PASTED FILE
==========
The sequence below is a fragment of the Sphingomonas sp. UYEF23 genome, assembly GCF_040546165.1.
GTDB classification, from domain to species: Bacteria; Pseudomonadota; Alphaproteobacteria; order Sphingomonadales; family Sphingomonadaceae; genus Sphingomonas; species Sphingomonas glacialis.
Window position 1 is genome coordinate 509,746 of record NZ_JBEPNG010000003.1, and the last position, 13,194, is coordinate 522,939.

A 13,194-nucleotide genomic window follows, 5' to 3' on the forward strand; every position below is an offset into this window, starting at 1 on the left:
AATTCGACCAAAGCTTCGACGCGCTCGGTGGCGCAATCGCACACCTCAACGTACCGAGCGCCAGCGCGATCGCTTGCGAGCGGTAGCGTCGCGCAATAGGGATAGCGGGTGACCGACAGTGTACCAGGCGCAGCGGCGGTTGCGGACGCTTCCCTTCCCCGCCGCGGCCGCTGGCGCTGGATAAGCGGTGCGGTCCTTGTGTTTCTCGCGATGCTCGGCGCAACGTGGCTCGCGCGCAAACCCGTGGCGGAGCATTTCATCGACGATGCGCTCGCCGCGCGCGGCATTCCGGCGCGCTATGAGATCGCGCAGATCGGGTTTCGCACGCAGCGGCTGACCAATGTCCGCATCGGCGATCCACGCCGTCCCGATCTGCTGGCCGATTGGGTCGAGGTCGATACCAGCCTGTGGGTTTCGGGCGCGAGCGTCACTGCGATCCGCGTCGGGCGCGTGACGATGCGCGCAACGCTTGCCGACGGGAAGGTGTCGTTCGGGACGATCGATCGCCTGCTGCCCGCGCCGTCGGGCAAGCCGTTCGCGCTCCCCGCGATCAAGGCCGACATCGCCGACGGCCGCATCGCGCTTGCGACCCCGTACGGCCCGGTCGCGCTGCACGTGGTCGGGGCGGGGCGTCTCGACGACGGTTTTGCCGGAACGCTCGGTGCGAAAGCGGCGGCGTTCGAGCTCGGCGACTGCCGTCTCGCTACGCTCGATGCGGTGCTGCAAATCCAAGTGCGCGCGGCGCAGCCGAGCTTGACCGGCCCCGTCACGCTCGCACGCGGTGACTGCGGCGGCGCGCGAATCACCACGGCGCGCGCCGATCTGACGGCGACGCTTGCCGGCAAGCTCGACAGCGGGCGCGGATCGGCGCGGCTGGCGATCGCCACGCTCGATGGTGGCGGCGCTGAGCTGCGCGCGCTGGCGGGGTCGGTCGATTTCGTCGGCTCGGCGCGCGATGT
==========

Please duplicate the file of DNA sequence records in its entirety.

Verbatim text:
The sequence below is a fragment of the Sphingomonas sp. UYEF23 genome, assembly GCF_040546165.1.
GTDB classification, from domain to species: Bacteria; Pseudomonadota; Alphaproteobacteria; order Sphingomonadales; family Sphingomonadaceae; genus Sphingomonas; species Sphingomonas glacialis.
Window position 1 is genome coordinate 509,746 of record NZ_JBEPNG010000003.1, and the last position, 13,194, is coordinate 522,939.

A 13,194-nucleotide genomic window follows, 5' to 3' on the forward strand; every position below is an offset into this window, starting at 1 on the left:
AATTCGACCAAAGCTTCGACGCGCTCGGTGGCGCAATCGCACACCTCAACGTACCGAGCGCCAGCGCGATCGCTTGCGAGCGGTAGCGTCGCGCAATAGGGATAGCGGGTGACCGACAGTGTACCAGGCGCAGCGGCGGTTGCGGACGCTTCCCTTCCCCGCCGCGGCCGCTGGCGCTGGATAAGCGGTGCGGTCCTTGTGTTTCTCGCGATGCTCGGCGCAACGTGGCTCGCGCGCAAACCCGTGGCGGAGCATTTCATCGACGATGCGCTCGCCGCGCGCGGCATTCCGGCGCGCTATGAGATCGCGCAGATCGGGTTTCGCACGCAGCGGCTGACCAATGTCCGCATCGGCGATCCACGCCGTCCCGATCTGCTGGCCGATTGGGTCGAGGTCGATACCAGCCTGTGGGTTTCGGGCGCGAGCGTCACTGCGATCCGCGTCGGGCGCGTGACGATGCGCGCAACGCTTGCCGACGGGAAGGTGTCGTTCGGGACGATCGATCGCCTGCTGCCCGCGCCGTCGGGCAAGCCGTTCGCGCTCCCCGCGATCAAGGCCGACATCGCCGACGGCCGCATCGCGCTTGCGACCCCGTACGGCCCGGTCGCGCTGCACGTGGTCGGGGCGGGGCGTCTCGACGACGGTTTTGCCGGAACGCTCGGTGCGAAAGCGGCGGCGTTCGAGCTCGGCGACTGCCGTCTCGCTACGCTCGATGCGGTGCTGCAAATCCAAGTGCGCGCGGCGCAGCCGAGCTTGACCGGCCCCGTCACGCTCGCACGCGGTGACTGCGGCGGCGCGCGAATCACCACGGCGCGCGCCGATCTGACGGCGACGCTTGCCGGCAAGCTCGACAGCGGGCGCGGATCGGCGCGGCTGGCGATCGCCACGCTCGATGGTGGCGGCGCTGAGCTGCGCGCGCTGGCGGGGTCGGTCGATTTCGTCGGCTCGGCGCGCGATGT